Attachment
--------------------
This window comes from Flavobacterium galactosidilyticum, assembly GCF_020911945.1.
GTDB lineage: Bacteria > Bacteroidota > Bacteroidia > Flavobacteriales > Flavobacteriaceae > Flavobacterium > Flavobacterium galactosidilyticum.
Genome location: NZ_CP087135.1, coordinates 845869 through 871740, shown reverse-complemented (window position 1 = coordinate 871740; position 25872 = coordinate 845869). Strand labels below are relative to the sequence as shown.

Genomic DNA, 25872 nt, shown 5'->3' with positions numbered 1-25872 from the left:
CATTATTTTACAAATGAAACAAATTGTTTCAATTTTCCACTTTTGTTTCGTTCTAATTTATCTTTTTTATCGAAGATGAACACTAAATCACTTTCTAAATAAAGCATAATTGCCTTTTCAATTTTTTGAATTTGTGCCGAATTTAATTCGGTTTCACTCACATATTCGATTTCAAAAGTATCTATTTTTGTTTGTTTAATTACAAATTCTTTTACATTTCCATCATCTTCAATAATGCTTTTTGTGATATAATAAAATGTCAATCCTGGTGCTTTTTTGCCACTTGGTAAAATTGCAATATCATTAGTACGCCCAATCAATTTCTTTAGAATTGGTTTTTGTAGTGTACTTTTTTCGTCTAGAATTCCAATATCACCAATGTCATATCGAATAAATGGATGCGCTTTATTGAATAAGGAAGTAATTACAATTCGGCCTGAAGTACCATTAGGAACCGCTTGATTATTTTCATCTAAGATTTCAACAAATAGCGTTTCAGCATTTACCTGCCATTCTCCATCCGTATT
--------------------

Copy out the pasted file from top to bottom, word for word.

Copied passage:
This window comes from Flavobacterium galactosidilyticum, assembly GCF_020911945.1.
GTDB lineage: Bacteria > Bacteroidota > Bacteroidia > Flavobacteriales > Flavobacteriaceae > Flavobacterium > Flavobacterium galactosidilyticum.
Genome location: NZ_CP087135.1, coordinates 845869 through 871740, shown reverse-complemented (window position 1 = coordinate 871740; position 25872 = coordinate 845869). Strand labels below are relative to the sequence as shown.

Genomic DNA, 25872 nt, shown 5'->3' with positions numbered 1-25872 from the left:
CATTATTTTACAAATGAAACAAATTGTTTCAATTTTCCACTTTTGTTTCGTTCTAATTTATCTTTTTTATCGAAGATGAACACTAAATCACTTTCTAAATAAAGCATAATTGCCTTTTCAATTTTTTGAATTTGTGCCGAATTTAATTCGGTTTCACTCACATATTCGATTTCAAAAGTATCTATTTTTGTTTGTTTAATTACAAATTCTTTTACATTTCCATCATCTTCAATAATGCTTTTTGTGATATAATAAAATGTCAATCCTGGTGCTTTTTTGCCACTTGGTAAAATTGCAATATCATTAGTACGCCCAATCAATTTCTTTAGAATTGGTTTTTGTAGTGTACTTTTTTCGTCTAGAATTCCAATATCACCAATGTCATATCGAATAAATGGATGCGCTTTATTGAATAAGGAAGTAATTACAATTCGGCCTGAAGTACCATTAGGAACCGCTTGATTATTTTCATCTAAGATTTCAACAAATAGCGTTTCAGCATTTACCTGCCATTCTCCATCCGTATT